G. Training Requirements
While it is not the Contractor's intention or jurisdiction to credential providers, Medicare does expect a satisfactory level of competence from providers who submit claims for services rendered. It is well known that substandard studies often lead to preventable repetition of studies and overutilization of services.
The acceptable levels of competence are outlined as follows:
For the technical portion
, an acceptable level of competence is fulfilled when the image acquisition is obtained under any one of the following conditions:
- The service is performed by a physician; or
- The technical service is performed by an individual who is credentialed as either a Registered Diagnostic Cardiac Sonographer (RDCS) through the American Registry of Diagnostic Medical Sonographers or as a Registered Cardiac Sonographer (RCS) through the Cardiovascular Credentialing International; or
- The service is performed at a laboratory (e.g. office, IDTF), credentialed by the Intersocietal Commission for the Accreditation of Echocardiography Laboratories (ICAEL). Any non-physician personnel used by an IDTF to perform tests must demonstrate the basic qualifications to perform the tests in question and have training and proficiency as evidenced by licensure or certification by the appropriate State health or education department. In the absence of a State licensing board, the technician must be certified by an appropriate national credentialing body. The IDTF must maintain documentation available for review that these requirements are met.
For the professional portion, an acceptable level of competence is fulfilled when the interpretation is performed by a physician meeting any one of the following requirements:
The submission of claims for echocardiography will be considered an attestation that both the technical and professional components of the service were provided within the context of the above stated credentials.
- The physician is board certified in Cardiovascular Diseases; or
- The physician has Level II training in transthoracic echocardiography, as defined by the American College of Cardiology/American Heart Association/ American College of Physicians Task Force on Clinical Competence in Echocardiography, or the equivalent of Level II training as set forth in that document.
For Facilities, quality requirements should encompass approved ACC/AHA/ASE training standards for physicians, accreditation by ICAEL for facilities, and certification of cardiac sonographers by recognized national credentialing organizations as the appropriate quality standards.
CGS providers submitting claims for these services will be allowed a 2-year grace period (until 07/01/2011) to meet these standards.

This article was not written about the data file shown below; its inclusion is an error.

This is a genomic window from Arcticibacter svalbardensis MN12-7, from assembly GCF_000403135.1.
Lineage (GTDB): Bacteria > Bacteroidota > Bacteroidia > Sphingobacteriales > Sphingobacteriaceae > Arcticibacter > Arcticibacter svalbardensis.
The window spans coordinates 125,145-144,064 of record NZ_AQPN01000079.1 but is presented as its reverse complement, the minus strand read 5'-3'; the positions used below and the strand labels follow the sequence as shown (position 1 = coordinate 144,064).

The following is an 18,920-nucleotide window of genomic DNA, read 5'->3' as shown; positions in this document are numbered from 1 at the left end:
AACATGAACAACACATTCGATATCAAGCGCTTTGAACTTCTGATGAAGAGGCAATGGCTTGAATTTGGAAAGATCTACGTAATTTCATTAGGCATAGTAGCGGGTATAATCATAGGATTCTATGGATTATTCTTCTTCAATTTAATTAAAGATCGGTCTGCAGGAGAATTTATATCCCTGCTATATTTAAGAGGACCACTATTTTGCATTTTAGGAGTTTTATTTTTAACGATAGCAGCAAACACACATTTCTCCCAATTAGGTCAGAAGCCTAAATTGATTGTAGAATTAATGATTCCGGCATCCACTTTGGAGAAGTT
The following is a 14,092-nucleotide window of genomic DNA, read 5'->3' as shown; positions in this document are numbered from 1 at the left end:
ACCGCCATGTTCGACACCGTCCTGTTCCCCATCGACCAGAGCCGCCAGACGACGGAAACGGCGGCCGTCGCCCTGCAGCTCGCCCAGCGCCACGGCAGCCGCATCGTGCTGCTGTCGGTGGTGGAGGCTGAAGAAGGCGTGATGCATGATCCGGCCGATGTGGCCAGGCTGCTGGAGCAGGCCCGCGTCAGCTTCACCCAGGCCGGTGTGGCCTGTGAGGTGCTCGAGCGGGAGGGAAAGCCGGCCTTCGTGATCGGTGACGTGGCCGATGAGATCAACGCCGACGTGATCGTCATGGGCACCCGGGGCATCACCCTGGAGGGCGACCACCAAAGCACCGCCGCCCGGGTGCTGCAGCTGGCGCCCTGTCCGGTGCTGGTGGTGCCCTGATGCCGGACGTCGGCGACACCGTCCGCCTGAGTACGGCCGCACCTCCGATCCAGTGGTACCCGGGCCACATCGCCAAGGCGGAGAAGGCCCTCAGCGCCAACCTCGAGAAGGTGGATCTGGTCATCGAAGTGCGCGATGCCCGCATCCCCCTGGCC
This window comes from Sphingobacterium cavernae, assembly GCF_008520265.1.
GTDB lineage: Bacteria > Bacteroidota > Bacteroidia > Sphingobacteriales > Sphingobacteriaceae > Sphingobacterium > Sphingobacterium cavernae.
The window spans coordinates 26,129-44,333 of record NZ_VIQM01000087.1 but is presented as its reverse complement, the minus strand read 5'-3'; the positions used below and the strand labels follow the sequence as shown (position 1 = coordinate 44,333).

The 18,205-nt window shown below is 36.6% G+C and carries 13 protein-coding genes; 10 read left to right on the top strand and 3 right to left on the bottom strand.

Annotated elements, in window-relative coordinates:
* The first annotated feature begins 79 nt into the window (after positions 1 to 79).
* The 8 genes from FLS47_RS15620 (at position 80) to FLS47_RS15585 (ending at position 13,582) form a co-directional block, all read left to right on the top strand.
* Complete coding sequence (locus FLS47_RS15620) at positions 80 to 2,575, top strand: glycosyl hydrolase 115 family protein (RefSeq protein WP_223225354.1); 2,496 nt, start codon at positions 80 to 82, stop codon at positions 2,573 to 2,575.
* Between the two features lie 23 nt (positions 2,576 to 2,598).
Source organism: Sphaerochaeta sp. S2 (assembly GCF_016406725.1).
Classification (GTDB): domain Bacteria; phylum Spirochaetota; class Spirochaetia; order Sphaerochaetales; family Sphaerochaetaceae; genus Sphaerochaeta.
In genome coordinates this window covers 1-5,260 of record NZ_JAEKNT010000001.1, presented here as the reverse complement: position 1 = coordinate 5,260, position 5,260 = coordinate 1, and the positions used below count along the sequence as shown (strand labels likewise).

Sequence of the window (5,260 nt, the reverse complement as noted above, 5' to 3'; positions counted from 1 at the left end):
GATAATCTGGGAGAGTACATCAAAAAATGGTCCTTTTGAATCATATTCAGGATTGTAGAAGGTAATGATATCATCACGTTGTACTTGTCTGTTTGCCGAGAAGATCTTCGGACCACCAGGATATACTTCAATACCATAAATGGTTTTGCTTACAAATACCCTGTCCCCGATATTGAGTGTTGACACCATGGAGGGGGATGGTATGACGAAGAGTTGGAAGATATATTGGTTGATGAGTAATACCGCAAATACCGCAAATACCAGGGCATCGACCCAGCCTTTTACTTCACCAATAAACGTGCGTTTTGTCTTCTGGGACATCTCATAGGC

For claims submitted to the Part A MAC: this coverage determination also applies within states outside the primary geographic jurisdiction with facilities that have nominated CGS Administrators, LLC to process their claims.
Bill type codes only apply to providers who bill these services to the Part A MAC. Bill type codes do not apply to physicians, other professionals and suppliers who bill these services to the carrier or Part B MAC.
Limitation of liability and refund requirements apply when denials are likely, whether based on medical necessity or other coverage reasons. The provider/supplier must notify the beneficiary in writing, prior to rendering the service, if the provider/supplier is aware that the test, item or procedure may not be covered by Medicare. The limitation of liability and refund requirements do not apply when the test, item or procedure is statutorily excluded, has no Medicare benefit category or is rendered for screening purposes.
For dates of service prior to April 1, 2010, FQHC services should be reported with bill type 73X. For dates of service on or after April 1, 2010, bill type 77X should be used to report FQHC services.
For outpatient settings other than CORFs, references to "physicians" throughout this policy include non-physicians, such as nurse practitioners, clinical nurse specialists and physician assistants. Such non-physician practitioners, with certain exceptions, may certify, order and establish the plan of care as authorized by State law. (See Sections 1861[s] and 1862[a] of Title XVIII of the Social Security Act; 42 CFR, Sections 410.74, 410.75, 410.76 and 419.22; 58 FR 18543, April 7, 2000.)